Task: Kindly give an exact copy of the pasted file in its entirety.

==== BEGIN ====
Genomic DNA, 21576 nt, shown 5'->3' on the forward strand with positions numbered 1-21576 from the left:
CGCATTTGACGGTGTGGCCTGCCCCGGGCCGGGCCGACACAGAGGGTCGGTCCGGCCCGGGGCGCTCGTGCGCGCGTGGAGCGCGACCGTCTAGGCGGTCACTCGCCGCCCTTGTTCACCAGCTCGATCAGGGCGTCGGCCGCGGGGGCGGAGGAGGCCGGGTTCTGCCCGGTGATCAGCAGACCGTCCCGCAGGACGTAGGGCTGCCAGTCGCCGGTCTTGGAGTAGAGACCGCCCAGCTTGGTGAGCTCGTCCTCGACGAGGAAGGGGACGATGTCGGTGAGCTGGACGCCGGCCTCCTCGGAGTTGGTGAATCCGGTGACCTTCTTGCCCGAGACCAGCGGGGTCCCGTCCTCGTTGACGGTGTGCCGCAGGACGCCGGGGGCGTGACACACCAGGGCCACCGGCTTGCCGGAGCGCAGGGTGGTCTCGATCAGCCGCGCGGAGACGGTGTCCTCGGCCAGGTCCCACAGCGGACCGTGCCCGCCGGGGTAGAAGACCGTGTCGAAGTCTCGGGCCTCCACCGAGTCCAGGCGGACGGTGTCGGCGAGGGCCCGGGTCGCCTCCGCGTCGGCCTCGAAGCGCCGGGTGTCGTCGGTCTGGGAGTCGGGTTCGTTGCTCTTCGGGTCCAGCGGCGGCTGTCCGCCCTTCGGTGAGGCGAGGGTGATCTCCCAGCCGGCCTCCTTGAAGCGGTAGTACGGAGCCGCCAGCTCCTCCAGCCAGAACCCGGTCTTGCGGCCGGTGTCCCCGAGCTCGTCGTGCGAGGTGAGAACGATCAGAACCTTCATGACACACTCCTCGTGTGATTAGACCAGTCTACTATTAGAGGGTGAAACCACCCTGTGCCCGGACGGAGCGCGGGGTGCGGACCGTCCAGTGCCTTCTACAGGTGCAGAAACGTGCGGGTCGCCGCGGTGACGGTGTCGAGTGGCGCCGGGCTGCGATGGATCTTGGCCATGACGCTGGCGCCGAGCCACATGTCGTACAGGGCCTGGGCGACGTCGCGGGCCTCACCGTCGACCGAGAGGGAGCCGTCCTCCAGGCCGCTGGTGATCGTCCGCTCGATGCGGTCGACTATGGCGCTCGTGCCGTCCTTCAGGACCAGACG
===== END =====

Genomic DNA, 21576 nt, shown 5'->3' on the forward strand with positions numbered 1-21576 from the left:
CGCATTTGACGGTGTGGCCTGCCCCGGGCCGGGCCGACACAGAGGGTCGGTCCGGCCCGGGGCGCTCGTGCGCGCGTGGAGCGCGACCGTCTAGGCGGTCACTCGCCGCCCTTGTTCACCAGCTCGATCAGGGCGTCGGCCGCGGGGGCGGAGGAGGCCGGGTTCTGCCCGGTGATCAGCAGACCGTCCCGCAGGACGTAGGGCTGCCAGTCGCCGGTCTTGGAGTAGAGACCGCCCAGCTTGGTGAGCTCGTCCTCGACGAGGAAGGGGACGATGTCGGTGAGCTGGACGCCGGCCTCCTCGGAGTTGGTGAATCCGGTGACCTTCTTGCCCGAGACCAGCGGGGTCCCGTCCTCGTTGACGGTGTGCCGCAGGACGCCGGGGGCGTGACACACCAGGGCCACCGGCTTGCCGGAGCGCAGGGTGGTCTCGATCAGCCGCGCGGAGACGGTGTCCTCGGCCAGGTCCCACAGCGGACCGTGCCCGCCGGGGTAGAAGACCGTGTCGAAGTCTCGGGCCTCCACCGAGTCCAGGCGGACGGTGTCGGCGAGGGCCCGGGTCGCCTCCGCGTCGGCCTCGAAGCGCCGGGTGTCGTCGGTCTGGGAGTCGGGTTCGTTGCTCTTCGGGTCCAGCGGCGGCTGTCCGCCCTTCGGTGAGGCGAGGGTGATCTCCCAGCCGGCCTCCTTGAAGCGGTAGTACGGAGCCGCCAGCTCCTCCAGCCAGAACCCGGTCTTGCGGCCGGTGTCCCCGAGCTCGTCGTGCGAGGTGAGAACGATCAGAACCTTCATGACACACTCCTCGTGTGATTAGACCAGTCTACTATTAGAGGGTGAAACCACCCTGTGCCCGGACGGAGCGCGGGGTGCGGACCGTCCAGTGCCTTCTACAGGTGCAGAAACGTGCGGGTCGCCGCGGTGACGGTGTCGAGTGGCGCCGGGCTGCGATGGATCTTGGCCATGACGCTGGCGCCGAGCCACATGTCGTACAGGGCCTGGGCGACGTCGCGGGCCTCACCGTCGACCGAGAGGGAGCCGTCCTCCAGGCCGCTGGTGATCGTCCGCTCGATGCGGTCGACTATGGCGCTCGTGCCGTCCTTCAGGACCAGACG